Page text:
How you can help

You can fund wholly or partially any of our projects in progress or those we see as important to further the cause for the betterment of the people, especially the underprivileged and the farming and rural community:

  1. Especially, those that are plagued by many vagaries of nature including human-animal conflicts that today has become a life-threatening menace, jeopardising livelihoods with a potential to reduce the farmers to penury. Forest dwellers and indigenous people are threatened as their livelihoods, lives and cultures are being eroded because of loss of biodiversity which has been their mainstay. The Access and Benefit Sharing mechanism espoused internationally by the Convention on Biological Diversity and nationally the Biological Diversity Act is a redeeming factor for them. Strengthening it would help them.
  2. Bamboo is the best industrial material today. It is used as food, mulch, furniture, building material and now fibre. It is poised to take off as the best alternative to many non-degradable items. You can help by funding its plantations and its myriad uses.
Animal Project/Destruction Achievable
Tiger/Leopard: Man killing and man eating:
Mitigate the menace for the local populace by removing the problem animal. The breadwinner is usually the victim, tending fields or grazing cattle.
  1. Reduce human tragedy.
  2. Reduce the backlash on other wild life by way of revenge killings of non-target animals.
Tiger/Leopard: Cattle lifting:
Mitigate the menace of the local population by removing the problem animal that can turn a potential man-eater. Milch cattle and buffaloes are lost.
  1. Reduce loss through protecting livestock.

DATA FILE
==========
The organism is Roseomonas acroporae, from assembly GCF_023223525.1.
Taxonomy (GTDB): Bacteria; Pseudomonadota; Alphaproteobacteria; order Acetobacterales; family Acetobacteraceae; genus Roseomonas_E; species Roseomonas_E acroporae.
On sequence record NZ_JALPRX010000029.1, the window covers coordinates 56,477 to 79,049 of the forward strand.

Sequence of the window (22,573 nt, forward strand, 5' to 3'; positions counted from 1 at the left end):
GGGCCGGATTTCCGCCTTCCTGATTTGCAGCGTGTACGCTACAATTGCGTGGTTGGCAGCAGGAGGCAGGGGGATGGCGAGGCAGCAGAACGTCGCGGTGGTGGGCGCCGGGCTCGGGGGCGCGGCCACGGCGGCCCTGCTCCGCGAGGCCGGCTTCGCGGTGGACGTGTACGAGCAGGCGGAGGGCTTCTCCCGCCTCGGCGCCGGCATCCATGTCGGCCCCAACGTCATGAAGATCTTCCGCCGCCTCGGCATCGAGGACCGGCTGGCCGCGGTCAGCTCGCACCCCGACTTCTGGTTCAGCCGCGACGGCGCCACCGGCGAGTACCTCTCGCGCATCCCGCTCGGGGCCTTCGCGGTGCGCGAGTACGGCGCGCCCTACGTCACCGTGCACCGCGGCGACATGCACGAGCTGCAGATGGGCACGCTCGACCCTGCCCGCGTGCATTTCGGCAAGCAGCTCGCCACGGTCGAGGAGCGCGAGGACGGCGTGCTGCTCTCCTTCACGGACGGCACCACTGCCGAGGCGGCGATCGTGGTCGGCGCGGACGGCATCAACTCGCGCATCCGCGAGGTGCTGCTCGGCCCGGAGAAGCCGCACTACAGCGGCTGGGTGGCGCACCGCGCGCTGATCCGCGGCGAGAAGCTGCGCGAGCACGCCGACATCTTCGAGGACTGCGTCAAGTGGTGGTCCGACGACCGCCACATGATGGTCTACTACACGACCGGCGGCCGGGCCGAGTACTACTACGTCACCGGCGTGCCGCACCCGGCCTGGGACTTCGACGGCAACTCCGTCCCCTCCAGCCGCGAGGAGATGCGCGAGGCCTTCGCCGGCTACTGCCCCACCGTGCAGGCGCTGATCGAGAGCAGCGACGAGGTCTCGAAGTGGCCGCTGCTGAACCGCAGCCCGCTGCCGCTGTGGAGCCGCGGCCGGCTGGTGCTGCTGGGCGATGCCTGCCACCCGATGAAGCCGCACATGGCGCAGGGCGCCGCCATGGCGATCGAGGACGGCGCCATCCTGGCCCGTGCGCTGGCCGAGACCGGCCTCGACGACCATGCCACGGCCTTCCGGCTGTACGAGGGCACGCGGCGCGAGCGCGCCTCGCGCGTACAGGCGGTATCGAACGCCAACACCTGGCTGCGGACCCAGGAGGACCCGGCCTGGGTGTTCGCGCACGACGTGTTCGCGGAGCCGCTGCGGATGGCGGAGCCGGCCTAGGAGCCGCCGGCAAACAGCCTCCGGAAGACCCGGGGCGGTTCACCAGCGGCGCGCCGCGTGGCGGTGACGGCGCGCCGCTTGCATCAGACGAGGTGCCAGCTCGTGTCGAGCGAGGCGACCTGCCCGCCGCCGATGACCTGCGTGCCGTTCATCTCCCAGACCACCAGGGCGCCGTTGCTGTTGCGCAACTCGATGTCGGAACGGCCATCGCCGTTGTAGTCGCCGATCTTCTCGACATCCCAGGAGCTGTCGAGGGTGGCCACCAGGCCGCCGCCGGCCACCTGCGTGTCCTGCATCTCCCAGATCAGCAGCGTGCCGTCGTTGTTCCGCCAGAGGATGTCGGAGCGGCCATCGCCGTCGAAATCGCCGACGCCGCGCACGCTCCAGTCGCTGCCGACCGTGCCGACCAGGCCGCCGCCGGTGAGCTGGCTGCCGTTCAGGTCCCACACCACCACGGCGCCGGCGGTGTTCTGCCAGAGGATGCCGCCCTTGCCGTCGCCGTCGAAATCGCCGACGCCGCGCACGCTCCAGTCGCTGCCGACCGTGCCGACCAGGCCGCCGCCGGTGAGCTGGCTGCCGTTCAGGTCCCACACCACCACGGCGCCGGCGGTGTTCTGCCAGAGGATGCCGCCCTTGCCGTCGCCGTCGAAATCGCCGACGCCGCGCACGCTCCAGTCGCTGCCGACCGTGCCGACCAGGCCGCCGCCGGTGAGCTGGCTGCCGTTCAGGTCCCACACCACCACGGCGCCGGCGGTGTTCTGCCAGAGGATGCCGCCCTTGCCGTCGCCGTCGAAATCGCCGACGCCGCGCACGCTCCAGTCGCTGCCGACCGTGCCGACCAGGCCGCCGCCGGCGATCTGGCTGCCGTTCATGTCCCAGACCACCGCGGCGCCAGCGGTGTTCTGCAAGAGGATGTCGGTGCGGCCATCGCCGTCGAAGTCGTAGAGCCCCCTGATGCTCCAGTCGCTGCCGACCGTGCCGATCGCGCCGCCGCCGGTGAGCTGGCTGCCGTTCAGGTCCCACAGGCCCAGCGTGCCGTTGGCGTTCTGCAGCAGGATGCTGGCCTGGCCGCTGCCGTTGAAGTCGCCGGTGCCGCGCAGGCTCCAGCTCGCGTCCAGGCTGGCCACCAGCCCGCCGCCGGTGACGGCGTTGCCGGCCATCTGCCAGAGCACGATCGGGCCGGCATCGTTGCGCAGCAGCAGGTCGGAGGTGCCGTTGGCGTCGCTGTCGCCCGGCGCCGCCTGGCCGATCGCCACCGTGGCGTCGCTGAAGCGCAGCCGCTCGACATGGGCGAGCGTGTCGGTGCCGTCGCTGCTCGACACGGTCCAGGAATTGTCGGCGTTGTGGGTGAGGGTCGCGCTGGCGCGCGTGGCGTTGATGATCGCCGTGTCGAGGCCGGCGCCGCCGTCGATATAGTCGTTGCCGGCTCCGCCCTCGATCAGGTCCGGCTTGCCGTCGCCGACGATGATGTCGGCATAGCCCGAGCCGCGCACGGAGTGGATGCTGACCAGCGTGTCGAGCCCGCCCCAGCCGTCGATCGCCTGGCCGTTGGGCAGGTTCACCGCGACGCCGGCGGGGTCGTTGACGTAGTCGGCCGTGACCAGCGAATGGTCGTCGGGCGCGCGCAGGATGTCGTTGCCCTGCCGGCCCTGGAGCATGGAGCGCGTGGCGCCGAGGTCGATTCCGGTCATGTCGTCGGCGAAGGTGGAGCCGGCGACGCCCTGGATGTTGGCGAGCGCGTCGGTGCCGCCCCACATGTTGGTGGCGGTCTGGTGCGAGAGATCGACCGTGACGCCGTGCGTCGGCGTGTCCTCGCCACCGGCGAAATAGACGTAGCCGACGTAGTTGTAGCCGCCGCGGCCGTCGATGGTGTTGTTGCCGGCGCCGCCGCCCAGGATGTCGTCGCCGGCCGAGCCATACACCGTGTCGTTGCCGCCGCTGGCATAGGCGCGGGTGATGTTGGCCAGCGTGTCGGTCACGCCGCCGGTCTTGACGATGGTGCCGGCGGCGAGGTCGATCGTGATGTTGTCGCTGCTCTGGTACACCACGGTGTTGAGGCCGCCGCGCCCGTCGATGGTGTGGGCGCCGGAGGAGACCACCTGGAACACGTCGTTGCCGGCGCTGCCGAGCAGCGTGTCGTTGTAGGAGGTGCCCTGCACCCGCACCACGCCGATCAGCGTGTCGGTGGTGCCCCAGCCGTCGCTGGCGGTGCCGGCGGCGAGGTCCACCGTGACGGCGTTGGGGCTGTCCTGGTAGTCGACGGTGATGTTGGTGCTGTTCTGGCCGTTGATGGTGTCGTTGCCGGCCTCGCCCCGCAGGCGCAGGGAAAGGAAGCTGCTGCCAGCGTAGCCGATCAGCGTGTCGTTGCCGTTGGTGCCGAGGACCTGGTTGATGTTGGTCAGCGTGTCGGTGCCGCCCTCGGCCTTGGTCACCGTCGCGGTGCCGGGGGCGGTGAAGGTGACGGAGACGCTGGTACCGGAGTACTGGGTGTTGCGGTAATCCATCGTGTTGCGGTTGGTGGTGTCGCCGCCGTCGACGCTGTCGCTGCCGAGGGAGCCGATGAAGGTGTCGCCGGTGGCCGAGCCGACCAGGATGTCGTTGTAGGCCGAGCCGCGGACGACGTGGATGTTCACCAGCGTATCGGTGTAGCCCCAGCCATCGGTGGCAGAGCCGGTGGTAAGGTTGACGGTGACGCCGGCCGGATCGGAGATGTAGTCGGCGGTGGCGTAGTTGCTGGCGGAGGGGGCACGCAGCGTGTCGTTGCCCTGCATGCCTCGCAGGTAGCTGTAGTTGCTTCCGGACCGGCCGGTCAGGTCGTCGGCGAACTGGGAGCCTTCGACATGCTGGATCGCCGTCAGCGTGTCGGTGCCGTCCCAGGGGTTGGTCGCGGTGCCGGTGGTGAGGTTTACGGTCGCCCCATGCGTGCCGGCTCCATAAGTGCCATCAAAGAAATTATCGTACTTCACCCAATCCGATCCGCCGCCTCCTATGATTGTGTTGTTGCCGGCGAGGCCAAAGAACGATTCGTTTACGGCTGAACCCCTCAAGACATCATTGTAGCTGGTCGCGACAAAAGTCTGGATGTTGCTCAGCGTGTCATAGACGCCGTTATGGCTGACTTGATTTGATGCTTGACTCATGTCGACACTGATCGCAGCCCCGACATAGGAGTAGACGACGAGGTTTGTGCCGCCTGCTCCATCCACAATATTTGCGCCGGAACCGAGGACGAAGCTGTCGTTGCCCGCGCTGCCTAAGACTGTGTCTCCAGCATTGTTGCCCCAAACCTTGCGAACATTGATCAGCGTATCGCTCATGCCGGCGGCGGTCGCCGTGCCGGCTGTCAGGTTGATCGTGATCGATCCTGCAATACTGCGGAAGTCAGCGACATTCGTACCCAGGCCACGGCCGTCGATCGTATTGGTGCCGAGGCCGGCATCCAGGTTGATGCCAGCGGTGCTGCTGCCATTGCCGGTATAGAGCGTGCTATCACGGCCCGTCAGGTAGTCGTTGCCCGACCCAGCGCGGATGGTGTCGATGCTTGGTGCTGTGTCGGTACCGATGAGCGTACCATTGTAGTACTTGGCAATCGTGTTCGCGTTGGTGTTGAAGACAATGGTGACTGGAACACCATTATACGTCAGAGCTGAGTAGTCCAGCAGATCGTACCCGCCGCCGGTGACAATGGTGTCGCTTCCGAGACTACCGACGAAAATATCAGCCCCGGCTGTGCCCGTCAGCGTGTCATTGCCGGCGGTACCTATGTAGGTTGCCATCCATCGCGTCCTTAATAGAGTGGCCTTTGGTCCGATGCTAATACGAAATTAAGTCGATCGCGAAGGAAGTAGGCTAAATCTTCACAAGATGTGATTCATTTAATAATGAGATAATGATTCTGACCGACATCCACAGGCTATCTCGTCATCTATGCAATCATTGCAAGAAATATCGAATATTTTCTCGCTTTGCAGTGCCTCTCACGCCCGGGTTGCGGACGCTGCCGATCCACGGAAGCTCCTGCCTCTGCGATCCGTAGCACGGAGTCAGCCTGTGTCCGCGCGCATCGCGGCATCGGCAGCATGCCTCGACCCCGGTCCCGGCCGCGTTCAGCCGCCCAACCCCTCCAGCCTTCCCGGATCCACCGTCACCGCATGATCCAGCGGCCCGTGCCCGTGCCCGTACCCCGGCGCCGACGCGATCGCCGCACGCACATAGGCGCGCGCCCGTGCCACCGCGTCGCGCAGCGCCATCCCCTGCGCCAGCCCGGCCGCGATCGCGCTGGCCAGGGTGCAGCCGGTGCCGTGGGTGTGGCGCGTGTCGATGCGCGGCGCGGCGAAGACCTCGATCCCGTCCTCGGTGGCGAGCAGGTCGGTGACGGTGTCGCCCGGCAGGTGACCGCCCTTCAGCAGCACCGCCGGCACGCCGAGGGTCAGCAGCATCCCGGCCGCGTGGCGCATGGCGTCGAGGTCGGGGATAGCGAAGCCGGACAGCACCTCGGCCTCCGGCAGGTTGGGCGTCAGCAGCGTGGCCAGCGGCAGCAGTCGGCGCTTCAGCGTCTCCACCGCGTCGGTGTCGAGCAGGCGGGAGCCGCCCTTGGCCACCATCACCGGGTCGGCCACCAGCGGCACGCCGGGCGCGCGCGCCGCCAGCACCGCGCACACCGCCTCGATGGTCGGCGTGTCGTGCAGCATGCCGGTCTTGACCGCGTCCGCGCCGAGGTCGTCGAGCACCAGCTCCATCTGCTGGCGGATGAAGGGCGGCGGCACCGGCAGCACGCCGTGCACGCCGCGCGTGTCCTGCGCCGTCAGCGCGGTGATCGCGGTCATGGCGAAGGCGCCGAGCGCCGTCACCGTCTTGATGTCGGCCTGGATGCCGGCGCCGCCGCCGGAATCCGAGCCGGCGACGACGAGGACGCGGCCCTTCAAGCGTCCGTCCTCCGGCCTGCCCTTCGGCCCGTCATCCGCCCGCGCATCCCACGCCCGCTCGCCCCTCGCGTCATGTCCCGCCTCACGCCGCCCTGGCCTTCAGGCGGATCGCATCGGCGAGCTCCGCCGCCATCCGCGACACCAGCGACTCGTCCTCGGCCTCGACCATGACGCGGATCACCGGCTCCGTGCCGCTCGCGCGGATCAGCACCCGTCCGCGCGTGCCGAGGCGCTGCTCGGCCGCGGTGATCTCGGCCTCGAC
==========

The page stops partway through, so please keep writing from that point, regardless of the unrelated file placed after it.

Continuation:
2. Reduce the backlash on other wild life by way of revenge killings of non-target animals.
Monkey menace:
Mitigate menace to the local population by removing/chasing away. The problem animals which have a potential to spread diseases communicable to people.
  1. Protect crops and orchards.
  2. Protect houses which are of tiled roofs.
  3. Protect women and children especially from their bites and attacks.
Wild boar:
Mitigate menace by saving crops. They are known to contaminate water bodies, making them unfit for even animal use. Protect farmers from attacks that are usually fatal, killing breadwinners of the families.
Elephant:
Mitigate depredation of agricultural crops and damage to property. Protect agricultural crops by adopting innovative methods to keep elephants away.
Many animals come into conflict with people in the suburban, peri-urban, rural and remote and tribal regions of the land. These also have to be tackled to bring about a sense of equilibrium and balance to all sections of the society.

Many herbivores, minor carnivores like mongoose, reptiles like crocodiles and snakes and several species of birds play a major role in adversely and inimically attacking the livelihoods of people, especially the farming community. Most affected are the subsistence farmers and the marginal farmers, who have no other recourse but their meagre land holdings and their meagre produce. They are the first to be affected by natural vagaries like rainfall, scanty or copious amounts of which denude them. To this severe stress is the wild animal attack on crops and ahead of cattle or two that they might have that leaves them in penury.

Mitigation of the conflicts will give the people confidence and fewer retributive attacks will take place on the wildlife we all strive to protect.

Each of these projects is unique, with their unique problems and solutions. Some of the outcomes will be varied because of the socio-cultural aspects that have to be contended with. Mitigation of these problems requires experts from various fields. The budgets for each of these can be requested from us.

In a nutshell, the project costs vary from a minimum of Five Lakh Rupees (INR) for mitigating a monkey menace of some 50 individual monkeys from a village to over Twenty-five Lakh Rupees (INR) for mitigating man-eater conflicts and elephant depredations. These budgets are not absolute and can vary according to the problem on hand.

In many cases, apart from compensation, which the Gov’t provides; livelihood skills need to be taught to the survivors of the victims as they may not be equipped to deal with the livelihoods after attacks.

The CIPS shall inform the concerned Forest/Wildlife authorities wherever required under law.